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Automated Data Dictionary - Reinvented

One of my first posts on this blog was about creating an automated data dictionary. Previously, I thought this was the best method. However, after delving into coding in C# more in the past year, I believe there is a better way to go about it.

What we left behind

This new method does not rely on linked servers as the previous method did. And, as a result, this method is suitable for Power BI Premium models (I don't think it's possible to create a linked server connection to a Power BI Premium workspace - even with XMLA R/W endpoints enabled). This method also does not use DMVs. DMVs are great, however they can be a bit cumbersome to wrangle.

The new method

As I alluded to earlier, this new method uses C#. In fact, all you have to do is enter a few parameters into the C# script and off you go. One point to clarify is that this script only works for models that use legacy partitions (not M partitions). And, if using Power BI Premium, you must enable XMLA R/W endpoints.

Here's a breakdown of what the C# script does.

  1. Creates a Data Dictionary table in your model (if one does not already exist) with the proper column names, source columns, data type, partition query and data source (provided by the user).

  2. Drops (if it exists) and recreates a Data Dictionary table within a SQL environment (server, database, schema, table name provided by the user).

  3. Extracts the metadata from the model file and inserts it into the table created in Step 2.

Now, all that is left is to deploy and process the model. However, we can take it a step further!

Integrated deployment

Since Tabular Editor allows C# scripts to be executed during a command line deployment, you can run this script each time you deploy your model. That way, it's literally no touch (well, except for entering the descriptions of objects in your model). The fully automated approach would be to integrate this into an automated deployment (via Azure DevOps) as outlined here.

Here is an example of the code you would run to execute this (or other) C# scripts while deploying your model. For deploying other file types (i.e. database.json) or to other incarnations of tabular, see Step 5 within this post.

start /wait /d "C:\Program Files (x86)\Tabular Editor" TabularEditor.exe "<Model.bim File>" -S "<C# Script File>" -D "<Server Name>" "<Model Name>"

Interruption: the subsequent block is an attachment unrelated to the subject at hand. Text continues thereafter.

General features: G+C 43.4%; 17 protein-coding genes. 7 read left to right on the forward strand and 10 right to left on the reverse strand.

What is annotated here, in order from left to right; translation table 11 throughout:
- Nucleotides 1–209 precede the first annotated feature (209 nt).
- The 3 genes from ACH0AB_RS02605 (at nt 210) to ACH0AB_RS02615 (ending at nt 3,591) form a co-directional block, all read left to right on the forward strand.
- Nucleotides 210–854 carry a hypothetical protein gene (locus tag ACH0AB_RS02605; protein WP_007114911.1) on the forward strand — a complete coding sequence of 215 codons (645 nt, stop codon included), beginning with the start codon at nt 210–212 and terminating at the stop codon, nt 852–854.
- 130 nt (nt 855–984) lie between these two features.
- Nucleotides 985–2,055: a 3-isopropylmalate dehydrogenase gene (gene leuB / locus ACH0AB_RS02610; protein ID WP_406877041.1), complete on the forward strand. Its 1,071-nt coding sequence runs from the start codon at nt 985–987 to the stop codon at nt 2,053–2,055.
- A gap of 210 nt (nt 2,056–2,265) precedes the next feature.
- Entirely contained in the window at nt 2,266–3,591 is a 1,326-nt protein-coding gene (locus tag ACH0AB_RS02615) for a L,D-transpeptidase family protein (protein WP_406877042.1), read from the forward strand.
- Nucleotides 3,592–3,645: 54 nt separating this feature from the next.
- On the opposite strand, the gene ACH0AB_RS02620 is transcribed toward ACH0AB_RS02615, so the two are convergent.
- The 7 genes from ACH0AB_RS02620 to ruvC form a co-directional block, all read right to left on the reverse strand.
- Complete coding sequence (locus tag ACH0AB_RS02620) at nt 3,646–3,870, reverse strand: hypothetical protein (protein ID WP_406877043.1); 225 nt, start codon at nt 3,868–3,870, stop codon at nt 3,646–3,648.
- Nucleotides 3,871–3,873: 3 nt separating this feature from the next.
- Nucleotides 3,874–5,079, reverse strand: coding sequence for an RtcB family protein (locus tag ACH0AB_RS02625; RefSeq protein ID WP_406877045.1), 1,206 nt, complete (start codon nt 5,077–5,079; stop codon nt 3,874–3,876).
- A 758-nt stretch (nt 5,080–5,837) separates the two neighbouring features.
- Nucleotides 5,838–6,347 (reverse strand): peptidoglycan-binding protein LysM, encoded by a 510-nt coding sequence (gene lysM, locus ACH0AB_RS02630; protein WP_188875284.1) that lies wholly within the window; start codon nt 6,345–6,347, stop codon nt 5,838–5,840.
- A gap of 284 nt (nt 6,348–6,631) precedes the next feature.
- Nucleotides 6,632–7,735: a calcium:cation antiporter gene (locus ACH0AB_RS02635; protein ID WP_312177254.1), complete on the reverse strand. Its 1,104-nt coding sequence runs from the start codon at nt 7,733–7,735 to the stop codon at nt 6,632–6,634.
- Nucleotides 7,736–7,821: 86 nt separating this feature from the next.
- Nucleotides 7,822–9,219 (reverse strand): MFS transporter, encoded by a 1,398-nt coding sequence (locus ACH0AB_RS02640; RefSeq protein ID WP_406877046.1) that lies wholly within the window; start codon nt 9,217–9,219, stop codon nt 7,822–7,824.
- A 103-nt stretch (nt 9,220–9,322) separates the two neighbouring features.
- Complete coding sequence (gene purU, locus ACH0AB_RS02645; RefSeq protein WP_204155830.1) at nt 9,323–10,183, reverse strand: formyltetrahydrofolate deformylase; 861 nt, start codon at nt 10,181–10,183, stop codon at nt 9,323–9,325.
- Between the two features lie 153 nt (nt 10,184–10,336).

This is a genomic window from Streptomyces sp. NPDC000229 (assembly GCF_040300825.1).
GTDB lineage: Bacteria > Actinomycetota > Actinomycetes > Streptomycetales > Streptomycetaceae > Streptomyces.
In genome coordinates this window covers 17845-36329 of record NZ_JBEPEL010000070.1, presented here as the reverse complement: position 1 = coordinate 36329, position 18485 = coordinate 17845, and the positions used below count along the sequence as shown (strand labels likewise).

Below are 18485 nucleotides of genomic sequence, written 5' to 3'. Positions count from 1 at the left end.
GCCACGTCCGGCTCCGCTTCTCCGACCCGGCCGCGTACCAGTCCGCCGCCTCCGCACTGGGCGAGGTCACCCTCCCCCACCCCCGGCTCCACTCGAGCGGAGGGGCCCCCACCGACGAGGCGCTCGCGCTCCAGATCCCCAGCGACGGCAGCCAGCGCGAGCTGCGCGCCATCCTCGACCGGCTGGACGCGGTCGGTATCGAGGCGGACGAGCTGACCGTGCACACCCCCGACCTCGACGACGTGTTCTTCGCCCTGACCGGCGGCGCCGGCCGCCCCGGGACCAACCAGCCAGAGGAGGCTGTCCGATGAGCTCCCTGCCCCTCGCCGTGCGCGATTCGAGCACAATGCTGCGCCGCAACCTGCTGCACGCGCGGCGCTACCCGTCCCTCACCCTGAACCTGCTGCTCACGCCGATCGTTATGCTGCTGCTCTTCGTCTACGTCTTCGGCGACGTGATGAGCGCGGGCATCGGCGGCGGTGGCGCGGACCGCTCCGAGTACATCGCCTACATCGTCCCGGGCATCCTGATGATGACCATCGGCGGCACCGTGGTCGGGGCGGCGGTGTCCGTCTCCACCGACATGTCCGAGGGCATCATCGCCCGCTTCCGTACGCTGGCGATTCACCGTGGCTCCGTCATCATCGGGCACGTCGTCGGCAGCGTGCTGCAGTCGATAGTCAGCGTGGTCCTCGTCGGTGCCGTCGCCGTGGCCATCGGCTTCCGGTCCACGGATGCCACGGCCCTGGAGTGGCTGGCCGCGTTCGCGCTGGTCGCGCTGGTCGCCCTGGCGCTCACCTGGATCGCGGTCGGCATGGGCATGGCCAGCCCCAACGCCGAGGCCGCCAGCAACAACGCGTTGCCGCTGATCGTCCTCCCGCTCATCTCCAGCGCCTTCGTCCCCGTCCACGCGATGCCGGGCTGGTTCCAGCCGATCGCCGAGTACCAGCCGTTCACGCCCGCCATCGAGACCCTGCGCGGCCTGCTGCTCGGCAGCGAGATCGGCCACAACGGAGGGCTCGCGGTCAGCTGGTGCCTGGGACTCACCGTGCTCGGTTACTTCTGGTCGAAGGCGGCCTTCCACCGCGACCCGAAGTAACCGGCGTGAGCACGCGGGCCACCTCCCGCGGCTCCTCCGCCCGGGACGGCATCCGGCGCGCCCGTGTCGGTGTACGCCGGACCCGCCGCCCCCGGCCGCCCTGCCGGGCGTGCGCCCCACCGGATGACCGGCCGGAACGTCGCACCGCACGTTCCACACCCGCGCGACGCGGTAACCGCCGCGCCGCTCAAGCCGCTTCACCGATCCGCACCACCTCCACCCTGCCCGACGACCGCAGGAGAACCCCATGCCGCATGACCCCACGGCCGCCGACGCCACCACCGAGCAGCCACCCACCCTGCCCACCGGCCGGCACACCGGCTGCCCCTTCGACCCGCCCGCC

1. Download and install Tabular Editor.

  2. Download the C# script.

  3. Copy and paste the C# script into the Advanced Scripting window in Tabular Editor.

  4. Modify the following parameters at the top of the C# script.

string dataSource = @"";
string serverName = @"";
string databaseName = "";
string schemaName = "";
string dbTableName = "";

dataSource: This is the name of the data source in your model for your Data Dictionary.

serverName: This is the name of the server (in your data warehouse) where the Data Dictionary will reside (note that this is the same server that is referenced by the dataSource.

databaseName: This is the database within the data warehouse for the Data Dictionary table.

schemaName: This is the schema for the Data Dictionary table within the data warehouse.

dbTableName: This is the name of the Data Dictionary table in the data warehouse. I recommend 'META_DataDictionary' to adhere to the Tabular Style Guide.

5. Click the 'play' button (or press F5).


This method is more concise and I believe more elegant than the previous method. Additionally, it simultaneously creates both the data warehouse side, the model side, and the data side in one go. Furthermore, it enables this self-documenting feature to work for Power BI Premium models as well.


Frans Moolenaar
Frans Moolenaar
Apr 05, 2022

Hi Michael,

Using Tabular editor 3.2.2 I get an error Incorrect syntax near ',' on line 250 which is


Any idea how I can make this working?




Ben Arendse
Ben Arendse
May 30, 2021

Hi Micheal,

Thanks for your great posts, they're really appreciated 😁. You created a automated data dictionary in a DWH and in Excel, now i have found another way to do it and what it solves is that you dont need an external source to store the data. I would like to share it with you, how can i do this ? Kind regards, Benito2313

Ben Arendse
Ben Arendse
May 30, 2021
Replying to

Hi Micheal,

Yes i did, but then i found out what i needed to do to get it working :) I will share it on GitHub :)

Kind regards,



Ben Arendse
Ben Arendse
Apr 19, 2021

Is it possible to create a data dictionary based on its own? So add datasource (the analyse services) in the model. And use a DMV statement to extract the tables, columns and so on. This way you dont need to add it to the datawarehouse and you always have the updated data. Kind regards, Benito2313

Replying to

Can output the metadata to an Excel file and then connect it to the model. Will make a post on this.


Ulrik Møller
Ulrik Møller
Apr 14, 2021

This is excellent, been looking for an approach like this!

Would a similar approach be possible where the metadata is written to a calculated table in the model using the DATATABLE syntax?

That would enable us to use this for our models that don't use a SQL Server.

Replying to

Hi Ulrik, interesting point! Yes, that is possible. The only issue is that the calculated table would be extremely verbose so I’m not sure I recommend that path. That being said it would be generated dynamically in a similar manner.

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